2:1194~9093 confirmed 2005 RP43 , 2011 HO60
1:699~10002 confirmed (528381) 2008 ST291 , 2011 WJ157
1:9129~15002 confirmed 2007 TC434 , 2015 KE172

Haumea

Haumea.GIF
The libration of Haumea's nominal orbit in a rotating frame, with Neptune stationary (see 2 Pallas for an example of non-librating)
Haumea resonant angle.png
The libration angle of Haumea's weak 7:12 resonance with Neptune, , over the next 5 million years

Haumea is thought to be in an intermittent 7:12 orbital resonance with Neptune. [13] Its ascending node precesses with a period of about 4.6 million years, and the resonance is broken twice per precession cycle, or every 2.3 million years, only to return a hundred thousand years or so later. [14] Marc Buie qualifies it as non-resonant. [15]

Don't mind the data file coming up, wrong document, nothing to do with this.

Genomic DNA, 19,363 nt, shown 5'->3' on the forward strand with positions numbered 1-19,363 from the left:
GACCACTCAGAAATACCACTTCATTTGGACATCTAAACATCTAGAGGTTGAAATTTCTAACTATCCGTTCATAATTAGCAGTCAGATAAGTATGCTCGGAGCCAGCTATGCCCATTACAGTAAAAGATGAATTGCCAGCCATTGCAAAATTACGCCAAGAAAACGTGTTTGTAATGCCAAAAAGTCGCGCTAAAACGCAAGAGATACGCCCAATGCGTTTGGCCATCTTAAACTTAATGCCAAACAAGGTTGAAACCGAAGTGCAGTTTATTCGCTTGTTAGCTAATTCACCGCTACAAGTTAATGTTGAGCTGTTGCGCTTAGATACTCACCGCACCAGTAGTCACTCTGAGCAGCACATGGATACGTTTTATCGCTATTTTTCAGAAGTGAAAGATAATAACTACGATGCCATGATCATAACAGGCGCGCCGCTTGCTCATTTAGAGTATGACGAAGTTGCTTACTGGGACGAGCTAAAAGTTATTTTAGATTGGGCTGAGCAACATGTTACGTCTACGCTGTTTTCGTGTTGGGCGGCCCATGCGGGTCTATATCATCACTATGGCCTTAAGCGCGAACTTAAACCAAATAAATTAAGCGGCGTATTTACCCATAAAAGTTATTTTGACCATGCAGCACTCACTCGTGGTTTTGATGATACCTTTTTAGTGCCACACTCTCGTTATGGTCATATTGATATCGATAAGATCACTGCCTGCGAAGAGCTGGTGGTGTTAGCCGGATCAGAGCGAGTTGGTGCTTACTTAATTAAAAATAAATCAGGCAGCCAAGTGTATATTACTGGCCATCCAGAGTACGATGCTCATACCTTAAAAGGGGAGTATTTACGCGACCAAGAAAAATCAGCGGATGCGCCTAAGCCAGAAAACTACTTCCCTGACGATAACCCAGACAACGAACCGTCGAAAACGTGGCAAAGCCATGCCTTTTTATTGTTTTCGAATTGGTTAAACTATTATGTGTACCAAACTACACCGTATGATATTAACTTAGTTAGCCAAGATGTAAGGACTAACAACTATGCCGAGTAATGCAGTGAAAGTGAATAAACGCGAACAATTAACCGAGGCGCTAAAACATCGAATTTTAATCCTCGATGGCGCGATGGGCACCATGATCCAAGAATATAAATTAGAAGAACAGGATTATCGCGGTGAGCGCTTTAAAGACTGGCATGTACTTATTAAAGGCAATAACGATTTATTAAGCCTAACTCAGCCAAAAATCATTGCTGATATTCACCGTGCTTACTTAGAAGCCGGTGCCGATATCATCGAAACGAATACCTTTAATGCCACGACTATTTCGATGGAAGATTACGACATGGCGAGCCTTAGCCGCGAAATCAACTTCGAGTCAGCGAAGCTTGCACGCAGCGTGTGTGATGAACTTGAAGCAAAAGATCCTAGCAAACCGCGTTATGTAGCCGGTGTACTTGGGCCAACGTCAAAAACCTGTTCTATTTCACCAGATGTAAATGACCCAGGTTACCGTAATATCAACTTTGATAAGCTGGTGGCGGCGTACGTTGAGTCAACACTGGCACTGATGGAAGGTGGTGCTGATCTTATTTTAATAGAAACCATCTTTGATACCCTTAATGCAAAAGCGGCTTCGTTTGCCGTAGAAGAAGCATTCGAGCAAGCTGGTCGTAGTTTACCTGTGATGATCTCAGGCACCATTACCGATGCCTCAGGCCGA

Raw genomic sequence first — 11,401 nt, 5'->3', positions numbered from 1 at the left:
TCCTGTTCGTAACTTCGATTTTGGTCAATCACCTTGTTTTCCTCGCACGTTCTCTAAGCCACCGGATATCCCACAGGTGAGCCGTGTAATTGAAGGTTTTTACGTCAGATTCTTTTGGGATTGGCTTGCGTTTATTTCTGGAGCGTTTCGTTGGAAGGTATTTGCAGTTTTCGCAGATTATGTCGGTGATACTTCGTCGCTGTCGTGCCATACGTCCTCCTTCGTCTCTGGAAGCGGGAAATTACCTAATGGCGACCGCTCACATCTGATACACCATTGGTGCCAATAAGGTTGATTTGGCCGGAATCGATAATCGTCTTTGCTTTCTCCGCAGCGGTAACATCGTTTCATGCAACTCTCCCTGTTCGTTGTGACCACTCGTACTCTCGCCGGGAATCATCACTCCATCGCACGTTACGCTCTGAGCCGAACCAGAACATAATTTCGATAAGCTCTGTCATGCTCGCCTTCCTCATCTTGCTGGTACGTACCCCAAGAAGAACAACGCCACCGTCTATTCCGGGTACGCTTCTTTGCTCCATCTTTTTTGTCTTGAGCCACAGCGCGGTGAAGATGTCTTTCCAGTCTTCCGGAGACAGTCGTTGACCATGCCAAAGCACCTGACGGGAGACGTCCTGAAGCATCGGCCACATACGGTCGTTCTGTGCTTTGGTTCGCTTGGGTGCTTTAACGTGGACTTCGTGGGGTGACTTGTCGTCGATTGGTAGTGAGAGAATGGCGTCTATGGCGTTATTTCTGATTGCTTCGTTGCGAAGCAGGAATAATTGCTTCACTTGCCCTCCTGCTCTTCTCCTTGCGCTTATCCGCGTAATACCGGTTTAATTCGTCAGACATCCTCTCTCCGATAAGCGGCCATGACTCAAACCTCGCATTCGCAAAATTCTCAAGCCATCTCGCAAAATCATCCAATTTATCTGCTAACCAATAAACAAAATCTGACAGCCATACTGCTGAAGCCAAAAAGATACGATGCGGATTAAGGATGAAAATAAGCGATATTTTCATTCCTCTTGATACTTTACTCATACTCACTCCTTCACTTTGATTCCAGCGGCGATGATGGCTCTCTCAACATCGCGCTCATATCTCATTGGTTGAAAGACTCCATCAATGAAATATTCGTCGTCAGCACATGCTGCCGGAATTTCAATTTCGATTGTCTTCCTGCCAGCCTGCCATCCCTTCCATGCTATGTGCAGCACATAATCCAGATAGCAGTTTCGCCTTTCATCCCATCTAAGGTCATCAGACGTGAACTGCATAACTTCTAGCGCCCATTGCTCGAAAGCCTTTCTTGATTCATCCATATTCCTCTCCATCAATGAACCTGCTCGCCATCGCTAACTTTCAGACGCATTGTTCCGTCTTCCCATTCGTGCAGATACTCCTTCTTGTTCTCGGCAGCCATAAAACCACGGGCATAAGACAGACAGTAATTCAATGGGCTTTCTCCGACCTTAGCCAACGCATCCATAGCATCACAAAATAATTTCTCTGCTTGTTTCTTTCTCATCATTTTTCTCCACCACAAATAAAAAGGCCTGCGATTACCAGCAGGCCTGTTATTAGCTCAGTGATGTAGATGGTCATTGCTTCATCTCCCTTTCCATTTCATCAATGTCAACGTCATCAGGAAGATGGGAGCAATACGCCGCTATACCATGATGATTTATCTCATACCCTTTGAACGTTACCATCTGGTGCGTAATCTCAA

Coincidental versus true resonances

One of the concerns is that weak resonances may exist and would be difficult to prove due to the current lack of accuracy in the orbits of these distant objects. Many objects have orbital periods of more than 300 years and most have only been observed over a relatively short observation arc of a few years. Due to their great distance and slow movement against background stars, it may be decades before many of these distant orbits are determined well enough to confidently confirm whether a resonance is true or merely coincidental. A true resonance will smoothly oscillate while a coincidental near resonance will circulate.[ citation needed ] (See Toward a formal definition)

Simulations by Emel'yanenko and Kiseleva in 2007 show that (131696) 2001 XT254 is librating in a 3:7 resonance with Neptune. [16] This libration can be stable for less than 100 million to billions of years. [16]

The orbital period of 2001 XT254 around the 3:7 (2.333) resonance of Neptune. 2001XT254 Resonance.jpg